USC also put three in the top eight: Louise Hansson (1:55.49), Tatum Wade (1:56.56) and Kirsten Vose (1:57.98). All three were part of the Trojans nation-leading 800 free relay last night.
Longhorns Evie Pfeifer (1:57.34) and Nora McCullagh (1:57.81) rounded out the top eight, with Pfeifer’s swim coming less than an hour after also making the top eight in the 500 free.
Texas freshman Grace Ariola knocked four-tenths off of her personal best, touching in 21.77, and becoming one of just a handful of women to break 22 so far this season. Only Anna Hopkin (21.64) had been faster so far this season coming into today, while Abby Weitzeil hit 21.62 this morning at the Georgia Invite. That also makes Ariola the 4th-fastest ever in the 17-18 age group. Fellow Texas freshman Julia Cook went 22.29 for the 4th-fastest time this morning, followed by Anelise Diener in 22.30. Claire Adams was the 4th Longhorn in the top eight, with a 22.61.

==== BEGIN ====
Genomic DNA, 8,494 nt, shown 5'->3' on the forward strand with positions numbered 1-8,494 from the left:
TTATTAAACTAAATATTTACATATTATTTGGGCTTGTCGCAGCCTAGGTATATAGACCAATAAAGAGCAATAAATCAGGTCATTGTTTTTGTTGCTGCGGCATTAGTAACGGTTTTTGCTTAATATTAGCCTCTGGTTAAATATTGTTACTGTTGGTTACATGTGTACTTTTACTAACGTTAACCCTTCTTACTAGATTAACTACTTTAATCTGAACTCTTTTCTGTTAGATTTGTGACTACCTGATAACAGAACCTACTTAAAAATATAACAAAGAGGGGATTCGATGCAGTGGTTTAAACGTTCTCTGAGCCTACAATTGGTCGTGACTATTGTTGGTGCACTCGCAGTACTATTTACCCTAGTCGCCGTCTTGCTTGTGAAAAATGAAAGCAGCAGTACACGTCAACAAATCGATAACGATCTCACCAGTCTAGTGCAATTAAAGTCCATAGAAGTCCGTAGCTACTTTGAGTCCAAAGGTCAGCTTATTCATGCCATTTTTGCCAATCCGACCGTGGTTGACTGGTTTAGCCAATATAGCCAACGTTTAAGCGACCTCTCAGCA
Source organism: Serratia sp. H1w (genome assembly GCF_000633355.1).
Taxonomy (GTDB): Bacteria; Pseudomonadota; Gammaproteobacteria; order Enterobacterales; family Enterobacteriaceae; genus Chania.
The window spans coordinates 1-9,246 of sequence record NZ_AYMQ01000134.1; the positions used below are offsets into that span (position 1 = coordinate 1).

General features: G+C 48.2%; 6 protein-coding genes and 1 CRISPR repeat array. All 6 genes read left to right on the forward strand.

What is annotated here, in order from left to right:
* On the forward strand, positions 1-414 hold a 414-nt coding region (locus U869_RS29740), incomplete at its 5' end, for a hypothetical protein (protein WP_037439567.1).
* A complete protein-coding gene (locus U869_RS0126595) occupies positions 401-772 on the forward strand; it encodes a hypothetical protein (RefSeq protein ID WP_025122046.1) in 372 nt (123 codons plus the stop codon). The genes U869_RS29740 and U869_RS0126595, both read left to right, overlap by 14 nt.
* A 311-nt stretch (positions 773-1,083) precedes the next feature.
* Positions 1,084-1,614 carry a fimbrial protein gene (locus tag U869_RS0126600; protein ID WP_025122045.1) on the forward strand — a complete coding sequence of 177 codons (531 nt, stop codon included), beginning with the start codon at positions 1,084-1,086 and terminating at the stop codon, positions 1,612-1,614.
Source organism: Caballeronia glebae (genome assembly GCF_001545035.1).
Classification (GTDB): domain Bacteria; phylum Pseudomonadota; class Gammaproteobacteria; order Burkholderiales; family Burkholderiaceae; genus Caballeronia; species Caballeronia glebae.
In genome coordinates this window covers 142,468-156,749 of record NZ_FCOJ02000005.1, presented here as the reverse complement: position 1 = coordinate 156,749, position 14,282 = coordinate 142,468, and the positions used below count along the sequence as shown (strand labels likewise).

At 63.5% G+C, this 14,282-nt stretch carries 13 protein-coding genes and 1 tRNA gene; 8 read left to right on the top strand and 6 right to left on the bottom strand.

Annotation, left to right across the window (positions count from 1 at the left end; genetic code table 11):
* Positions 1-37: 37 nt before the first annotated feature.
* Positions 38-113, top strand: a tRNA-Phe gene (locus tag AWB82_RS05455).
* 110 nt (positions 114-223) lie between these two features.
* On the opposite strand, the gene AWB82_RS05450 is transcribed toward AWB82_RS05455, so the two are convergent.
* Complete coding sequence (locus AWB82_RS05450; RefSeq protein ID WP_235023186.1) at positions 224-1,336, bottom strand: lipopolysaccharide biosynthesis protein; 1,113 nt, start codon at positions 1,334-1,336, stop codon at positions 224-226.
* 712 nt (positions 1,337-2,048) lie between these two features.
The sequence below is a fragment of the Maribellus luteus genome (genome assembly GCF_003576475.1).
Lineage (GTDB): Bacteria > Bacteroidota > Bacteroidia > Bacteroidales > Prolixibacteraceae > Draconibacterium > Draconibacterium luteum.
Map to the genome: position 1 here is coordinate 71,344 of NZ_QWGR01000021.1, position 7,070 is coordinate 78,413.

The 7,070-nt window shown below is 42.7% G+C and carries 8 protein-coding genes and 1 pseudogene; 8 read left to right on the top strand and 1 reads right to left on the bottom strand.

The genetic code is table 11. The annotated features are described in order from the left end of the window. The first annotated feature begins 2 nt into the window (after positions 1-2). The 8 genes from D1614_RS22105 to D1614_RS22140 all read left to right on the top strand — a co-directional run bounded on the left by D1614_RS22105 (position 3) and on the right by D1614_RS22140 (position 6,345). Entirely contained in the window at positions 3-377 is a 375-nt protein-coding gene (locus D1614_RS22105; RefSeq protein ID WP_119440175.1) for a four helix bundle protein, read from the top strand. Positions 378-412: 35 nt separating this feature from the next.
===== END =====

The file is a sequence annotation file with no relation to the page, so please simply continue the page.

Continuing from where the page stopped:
USC’s Marta Ciesla also joined the sub-22 club with a 21.85, while Hansson went 22.36 shortly after swimming the 200 IM.
Arizona put two women in the top eight: Katrina Konopka (22.24) and Jamie Stone (22.53).
An Arizona swimmer also had the fastest prelims time on the men’s side. Brooks Fail swam a new personal best, dropping from 4:14.82 to 4:13.54 and securing a NCAA invite early on this season. Last season he got his NCAA cut with a time trial at Pac-12s.